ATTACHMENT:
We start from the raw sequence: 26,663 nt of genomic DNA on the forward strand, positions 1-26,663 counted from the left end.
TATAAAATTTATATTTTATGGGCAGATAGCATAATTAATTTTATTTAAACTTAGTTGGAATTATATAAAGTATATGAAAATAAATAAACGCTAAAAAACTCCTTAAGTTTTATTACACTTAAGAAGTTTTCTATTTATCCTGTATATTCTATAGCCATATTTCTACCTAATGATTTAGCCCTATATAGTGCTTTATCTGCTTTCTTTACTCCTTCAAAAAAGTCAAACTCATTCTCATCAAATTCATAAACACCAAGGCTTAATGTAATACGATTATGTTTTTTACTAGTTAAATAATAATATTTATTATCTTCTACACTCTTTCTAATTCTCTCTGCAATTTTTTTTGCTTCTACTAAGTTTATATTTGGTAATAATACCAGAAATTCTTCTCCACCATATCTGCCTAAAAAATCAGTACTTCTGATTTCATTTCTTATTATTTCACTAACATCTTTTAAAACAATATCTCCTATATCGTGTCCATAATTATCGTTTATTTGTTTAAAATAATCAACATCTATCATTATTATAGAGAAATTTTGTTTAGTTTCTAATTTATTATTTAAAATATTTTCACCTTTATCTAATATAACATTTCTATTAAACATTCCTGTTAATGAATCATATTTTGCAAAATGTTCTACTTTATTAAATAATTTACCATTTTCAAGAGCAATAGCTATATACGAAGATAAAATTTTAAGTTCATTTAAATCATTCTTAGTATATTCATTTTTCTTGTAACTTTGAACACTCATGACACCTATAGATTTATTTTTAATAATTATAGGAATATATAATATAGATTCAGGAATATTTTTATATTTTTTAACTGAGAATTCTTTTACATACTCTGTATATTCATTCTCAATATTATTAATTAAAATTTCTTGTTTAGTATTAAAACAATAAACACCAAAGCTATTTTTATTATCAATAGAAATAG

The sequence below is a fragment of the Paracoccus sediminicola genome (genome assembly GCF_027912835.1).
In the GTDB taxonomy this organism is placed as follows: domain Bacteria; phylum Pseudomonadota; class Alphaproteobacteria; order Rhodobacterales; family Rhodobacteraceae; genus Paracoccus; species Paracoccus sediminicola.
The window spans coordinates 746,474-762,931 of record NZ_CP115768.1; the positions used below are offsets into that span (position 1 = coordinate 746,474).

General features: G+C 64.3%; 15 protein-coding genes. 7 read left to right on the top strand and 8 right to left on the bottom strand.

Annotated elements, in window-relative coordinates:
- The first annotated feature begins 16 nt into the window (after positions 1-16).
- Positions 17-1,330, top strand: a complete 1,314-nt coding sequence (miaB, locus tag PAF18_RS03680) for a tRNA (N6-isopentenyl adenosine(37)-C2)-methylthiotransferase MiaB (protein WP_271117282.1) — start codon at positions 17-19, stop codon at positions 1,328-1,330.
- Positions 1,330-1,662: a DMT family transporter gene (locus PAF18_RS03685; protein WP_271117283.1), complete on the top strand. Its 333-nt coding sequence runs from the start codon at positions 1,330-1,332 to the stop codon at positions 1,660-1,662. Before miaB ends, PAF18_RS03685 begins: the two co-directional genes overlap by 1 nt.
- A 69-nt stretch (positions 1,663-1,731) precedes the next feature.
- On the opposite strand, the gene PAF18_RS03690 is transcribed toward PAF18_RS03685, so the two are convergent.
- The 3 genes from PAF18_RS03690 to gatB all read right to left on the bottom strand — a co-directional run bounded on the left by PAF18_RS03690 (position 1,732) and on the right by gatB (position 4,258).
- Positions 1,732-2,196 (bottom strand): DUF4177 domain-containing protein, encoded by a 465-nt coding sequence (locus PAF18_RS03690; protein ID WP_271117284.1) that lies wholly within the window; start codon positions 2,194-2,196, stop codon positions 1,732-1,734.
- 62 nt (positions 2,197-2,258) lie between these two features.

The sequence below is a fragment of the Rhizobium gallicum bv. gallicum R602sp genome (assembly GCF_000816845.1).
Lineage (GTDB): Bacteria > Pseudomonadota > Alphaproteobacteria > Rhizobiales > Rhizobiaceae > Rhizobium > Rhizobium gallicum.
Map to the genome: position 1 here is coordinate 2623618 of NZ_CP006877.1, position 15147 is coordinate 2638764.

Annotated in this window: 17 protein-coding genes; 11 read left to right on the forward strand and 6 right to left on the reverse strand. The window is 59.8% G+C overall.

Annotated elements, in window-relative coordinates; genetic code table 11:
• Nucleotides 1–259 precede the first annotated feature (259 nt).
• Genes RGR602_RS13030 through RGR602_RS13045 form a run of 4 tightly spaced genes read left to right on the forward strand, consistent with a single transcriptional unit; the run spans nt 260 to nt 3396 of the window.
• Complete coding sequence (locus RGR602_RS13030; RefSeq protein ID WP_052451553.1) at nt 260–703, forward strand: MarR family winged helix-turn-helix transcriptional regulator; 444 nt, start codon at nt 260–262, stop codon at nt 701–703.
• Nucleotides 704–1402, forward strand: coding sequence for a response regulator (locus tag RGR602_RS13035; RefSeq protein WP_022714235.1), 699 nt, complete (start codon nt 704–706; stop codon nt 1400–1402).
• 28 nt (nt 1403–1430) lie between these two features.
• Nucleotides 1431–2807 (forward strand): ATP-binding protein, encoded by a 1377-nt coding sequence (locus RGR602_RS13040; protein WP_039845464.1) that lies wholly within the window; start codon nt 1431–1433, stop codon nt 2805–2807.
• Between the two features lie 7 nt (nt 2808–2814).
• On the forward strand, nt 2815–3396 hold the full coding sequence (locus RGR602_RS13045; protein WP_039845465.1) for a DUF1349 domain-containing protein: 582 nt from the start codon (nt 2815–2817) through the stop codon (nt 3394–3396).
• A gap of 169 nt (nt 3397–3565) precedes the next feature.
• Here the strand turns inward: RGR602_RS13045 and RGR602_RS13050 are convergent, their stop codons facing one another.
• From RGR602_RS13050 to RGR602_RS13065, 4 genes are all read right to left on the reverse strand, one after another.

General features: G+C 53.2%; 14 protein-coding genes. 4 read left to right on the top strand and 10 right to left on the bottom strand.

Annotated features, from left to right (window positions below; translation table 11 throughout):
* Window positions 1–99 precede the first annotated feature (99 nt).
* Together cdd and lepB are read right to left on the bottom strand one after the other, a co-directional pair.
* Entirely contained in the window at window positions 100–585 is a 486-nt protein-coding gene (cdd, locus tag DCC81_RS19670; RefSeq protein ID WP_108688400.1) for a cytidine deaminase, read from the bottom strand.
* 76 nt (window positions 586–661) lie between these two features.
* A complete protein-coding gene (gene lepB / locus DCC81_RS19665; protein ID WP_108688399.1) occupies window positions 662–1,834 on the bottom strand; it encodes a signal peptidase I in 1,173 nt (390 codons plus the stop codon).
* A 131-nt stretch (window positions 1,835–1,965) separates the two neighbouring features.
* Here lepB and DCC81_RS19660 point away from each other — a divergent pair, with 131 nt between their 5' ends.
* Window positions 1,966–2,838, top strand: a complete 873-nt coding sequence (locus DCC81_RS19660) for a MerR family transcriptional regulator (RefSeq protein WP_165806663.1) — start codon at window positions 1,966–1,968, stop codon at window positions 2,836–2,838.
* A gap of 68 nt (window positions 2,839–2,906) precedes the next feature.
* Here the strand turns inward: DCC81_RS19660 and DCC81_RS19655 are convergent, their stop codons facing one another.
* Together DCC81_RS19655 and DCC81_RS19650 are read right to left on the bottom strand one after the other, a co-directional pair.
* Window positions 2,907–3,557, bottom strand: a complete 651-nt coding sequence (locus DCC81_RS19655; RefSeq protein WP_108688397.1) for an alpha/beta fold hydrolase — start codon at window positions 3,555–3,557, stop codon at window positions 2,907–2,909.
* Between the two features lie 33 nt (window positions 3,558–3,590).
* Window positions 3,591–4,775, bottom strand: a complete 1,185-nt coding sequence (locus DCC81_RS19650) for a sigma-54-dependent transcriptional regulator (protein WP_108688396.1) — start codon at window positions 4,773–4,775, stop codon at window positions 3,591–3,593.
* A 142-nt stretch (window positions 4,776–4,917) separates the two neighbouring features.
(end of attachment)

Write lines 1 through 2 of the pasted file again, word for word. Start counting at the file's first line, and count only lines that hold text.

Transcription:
We start from the raw sequence: 26,663 nt of genomic DNA on the forward strand, positions 1-26,663 counted from the left end.
TATAAAATTTATATTTTATGGGCAGATAGCATAATTAATTTTATTTAAACTTAGTTGGAATTATATAAAGTATATGAAAATAAATAAACGCTAAAAAACTCCTTAAGTTTTATTACACTTAAGAAGTTTTCTATTTATCCTGTATATTCTATAGCCATATTTCTACCTAATGATTTAGCCCTATATAGTGCTTTATCTGCTTTCTTTACTCCTTCAAAAAAGTCAAACTCATTCTCATCAAATTCATAAACACCAAGGCTTAATGTAATACGATTATGTTTTTTACTAGTTAAATAATAATATTTATTATCTTCTACACTCTTTCTAATTCTCTCTGCAATTTTTTTTGCTTCTACTAAGTTTATATTTGGTAATAATACCAGAAATTCTTCTCCACCATATCTGCCTAAAAAATCAGTACTTCTGATTTCATTTCTTATTATTTCACTAACATCTTTTAAAACAATATCTCCTATATCGTGTCCATAATTATCGTTTATTTGTTTAAAATAATCAACATCTATCATTATTATAGAGAAATTTTGTTTAGTTTCTAATTTATTATTTAAAATATTTTCACCTTTATCTAATATAACATTTCTATTAAACATTCCTGTTAATGAATCATATTTTGCAAAATGTTCTACTTTATTAAATAATTTACCATTTTCAAGAGCAATAGCTATATACGAAGATAAAATTTTAAGTTCATTTAAATCATTCTTAGTATATTCATTTTTCTTGTAACTTTGAACACTCATGACACCTATAGATTTATTTTTAATAATTATAGGAATATATAATATAGATTCAGGAATATTTTTATATTTTTTAACTGAGAATTCTTTTACATACTCTGTATATTCATTCTCAATATTATTAATTAAAATTTCTTGTTTAGTATTAAAACAATAAACACCAAAGCTATTTTTATTATCAATAGAAATAG